“A lot of these guys were guys he faced in the minor leagues, and he had a really good feel for how to attack them, and he did. He should have left with no runs allowed against a really good offensive club.”
Hanser Alberto’s throwing error in the fifth allowed the two runs to score.
Akin is hoping he can slide into the starting rotation, replacing Tommy Milone, who was traded to Atlanta on Sunday.
“It’s no secret that I’ve had some troubles with walks,” Akin said. “My biggest thing — prove that I can throw strikes and limit the walks.”
Castro says goodbye: Castro pitched 183 games for the Orioles and didn’t expect the trade.
“I feel surprised by the move made by the Orioles,” Castro said through a translator. “I certainly was not expecting it. At the same time, there are only a few things that I can control. Right now, I’m heading to where I’ll be wearing a new jersey and a different jersey.”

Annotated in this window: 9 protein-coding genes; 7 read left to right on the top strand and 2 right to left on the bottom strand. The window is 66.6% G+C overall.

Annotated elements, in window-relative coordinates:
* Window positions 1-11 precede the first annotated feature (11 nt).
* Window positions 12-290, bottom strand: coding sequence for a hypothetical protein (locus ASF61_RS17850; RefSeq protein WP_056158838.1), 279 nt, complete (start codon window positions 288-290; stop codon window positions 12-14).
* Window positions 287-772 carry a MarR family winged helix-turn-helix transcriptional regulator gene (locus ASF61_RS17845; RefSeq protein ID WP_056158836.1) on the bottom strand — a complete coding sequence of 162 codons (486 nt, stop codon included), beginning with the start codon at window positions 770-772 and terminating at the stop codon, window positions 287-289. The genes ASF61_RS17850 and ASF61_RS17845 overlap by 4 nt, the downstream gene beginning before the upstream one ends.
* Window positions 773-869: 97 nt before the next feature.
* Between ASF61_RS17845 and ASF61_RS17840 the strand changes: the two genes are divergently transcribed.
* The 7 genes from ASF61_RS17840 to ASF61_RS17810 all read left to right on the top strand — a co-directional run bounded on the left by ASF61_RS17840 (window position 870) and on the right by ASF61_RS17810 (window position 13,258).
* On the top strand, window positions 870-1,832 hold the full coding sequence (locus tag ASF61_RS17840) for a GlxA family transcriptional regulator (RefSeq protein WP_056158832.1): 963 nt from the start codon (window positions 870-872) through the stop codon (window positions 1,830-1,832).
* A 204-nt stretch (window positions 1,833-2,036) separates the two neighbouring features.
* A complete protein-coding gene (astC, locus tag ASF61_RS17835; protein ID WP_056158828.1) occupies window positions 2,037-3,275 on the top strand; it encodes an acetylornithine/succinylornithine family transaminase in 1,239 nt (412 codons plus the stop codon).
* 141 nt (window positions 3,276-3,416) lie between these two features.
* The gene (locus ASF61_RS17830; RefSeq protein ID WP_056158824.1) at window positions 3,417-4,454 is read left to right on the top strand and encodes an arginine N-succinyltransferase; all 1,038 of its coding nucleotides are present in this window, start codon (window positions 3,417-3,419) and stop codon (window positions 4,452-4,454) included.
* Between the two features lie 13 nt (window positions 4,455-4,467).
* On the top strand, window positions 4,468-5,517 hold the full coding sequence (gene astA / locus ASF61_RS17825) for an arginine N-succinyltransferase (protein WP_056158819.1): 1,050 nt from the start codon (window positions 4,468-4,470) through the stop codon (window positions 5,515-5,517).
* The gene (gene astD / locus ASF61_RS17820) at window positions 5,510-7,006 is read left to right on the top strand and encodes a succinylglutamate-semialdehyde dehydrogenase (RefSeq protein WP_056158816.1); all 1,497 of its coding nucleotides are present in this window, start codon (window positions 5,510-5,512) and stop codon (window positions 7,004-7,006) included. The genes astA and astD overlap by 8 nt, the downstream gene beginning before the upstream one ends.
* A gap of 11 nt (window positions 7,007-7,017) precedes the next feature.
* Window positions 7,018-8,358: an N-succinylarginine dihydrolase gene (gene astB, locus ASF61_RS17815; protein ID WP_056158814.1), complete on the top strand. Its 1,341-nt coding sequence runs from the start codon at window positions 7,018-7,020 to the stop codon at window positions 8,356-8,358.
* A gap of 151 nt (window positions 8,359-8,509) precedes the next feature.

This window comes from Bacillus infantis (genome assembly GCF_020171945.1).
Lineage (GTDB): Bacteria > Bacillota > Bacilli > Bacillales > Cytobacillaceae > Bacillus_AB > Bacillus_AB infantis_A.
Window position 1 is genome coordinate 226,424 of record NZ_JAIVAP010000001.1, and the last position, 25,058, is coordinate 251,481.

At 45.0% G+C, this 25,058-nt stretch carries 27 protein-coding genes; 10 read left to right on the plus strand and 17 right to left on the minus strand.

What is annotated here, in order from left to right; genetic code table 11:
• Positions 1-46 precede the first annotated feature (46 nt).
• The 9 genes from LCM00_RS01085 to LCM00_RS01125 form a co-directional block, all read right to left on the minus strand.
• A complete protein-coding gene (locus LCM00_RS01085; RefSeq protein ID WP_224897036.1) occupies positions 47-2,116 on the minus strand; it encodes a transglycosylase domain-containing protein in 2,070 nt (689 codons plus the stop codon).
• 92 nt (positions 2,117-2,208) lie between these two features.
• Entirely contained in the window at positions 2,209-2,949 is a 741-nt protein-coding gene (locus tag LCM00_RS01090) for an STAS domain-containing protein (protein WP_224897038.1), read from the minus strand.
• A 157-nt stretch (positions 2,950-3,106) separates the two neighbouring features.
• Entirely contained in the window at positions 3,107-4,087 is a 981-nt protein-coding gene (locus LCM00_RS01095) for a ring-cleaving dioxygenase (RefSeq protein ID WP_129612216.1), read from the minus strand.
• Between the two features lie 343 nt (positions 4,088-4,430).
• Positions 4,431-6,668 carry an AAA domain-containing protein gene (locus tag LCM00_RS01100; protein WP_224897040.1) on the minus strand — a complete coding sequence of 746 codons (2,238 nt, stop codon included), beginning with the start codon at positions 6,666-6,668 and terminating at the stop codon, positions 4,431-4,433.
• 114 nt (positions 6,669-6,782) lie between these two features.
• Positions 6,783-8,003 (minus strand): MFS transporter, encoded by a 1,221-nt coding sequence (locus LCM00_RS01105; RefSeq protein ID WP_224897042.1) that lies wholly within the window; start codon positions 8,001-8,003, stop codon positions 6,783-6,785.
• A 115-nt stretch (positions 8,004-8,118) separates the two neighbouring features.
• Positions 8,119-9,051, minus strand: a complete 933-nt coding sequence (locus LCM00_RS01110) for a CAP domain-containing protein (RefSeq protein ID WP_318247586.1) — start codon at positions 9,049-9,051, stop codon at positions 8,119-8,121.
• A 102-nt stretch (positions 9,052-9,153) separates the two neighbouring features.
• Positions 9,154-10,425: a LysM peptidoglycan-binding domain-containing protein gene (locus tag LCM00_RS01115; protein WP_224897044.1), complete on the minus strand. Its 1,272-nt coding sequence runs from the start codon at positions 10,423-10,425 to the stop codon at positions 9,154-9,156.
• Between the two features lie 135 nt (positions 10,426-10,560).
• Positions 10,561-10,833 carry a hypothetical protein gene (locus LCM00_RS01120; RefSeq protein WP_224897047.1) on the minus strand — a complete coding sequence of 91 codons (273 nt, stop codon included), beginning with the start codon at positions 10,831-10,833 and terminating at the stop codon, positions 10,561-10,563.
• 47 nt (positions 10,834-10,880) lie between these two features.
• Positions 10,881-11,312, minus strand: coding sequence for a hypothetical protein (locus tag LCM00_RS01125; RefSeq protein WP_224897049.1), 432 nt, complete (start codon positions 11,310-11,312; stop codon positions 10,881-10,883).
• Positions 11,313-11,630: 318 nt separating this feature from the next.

Castro could face the Orioles in the two-game series against the Mets that begins on Tuesday night.
“It’s going to be exciting to be facing my teammates,” Castro said. “But at the same time, it’s going to be difficult. I’ve spent so much time with them, bonded with them. It’s definitely something strange and weird, but looking forward to it and, hopefully, I’ll do a good job.”
Richard Bleier, who was traded last month to the Miami Marlins, faced the Orioles in his first appearance for the Marlins.
“He knows that I’m a big fan of us,” Hyde said. “Every day, a smile on his face, just a really great person.”
Follow Rich Dubroff on Twitter @RichDubroffMLB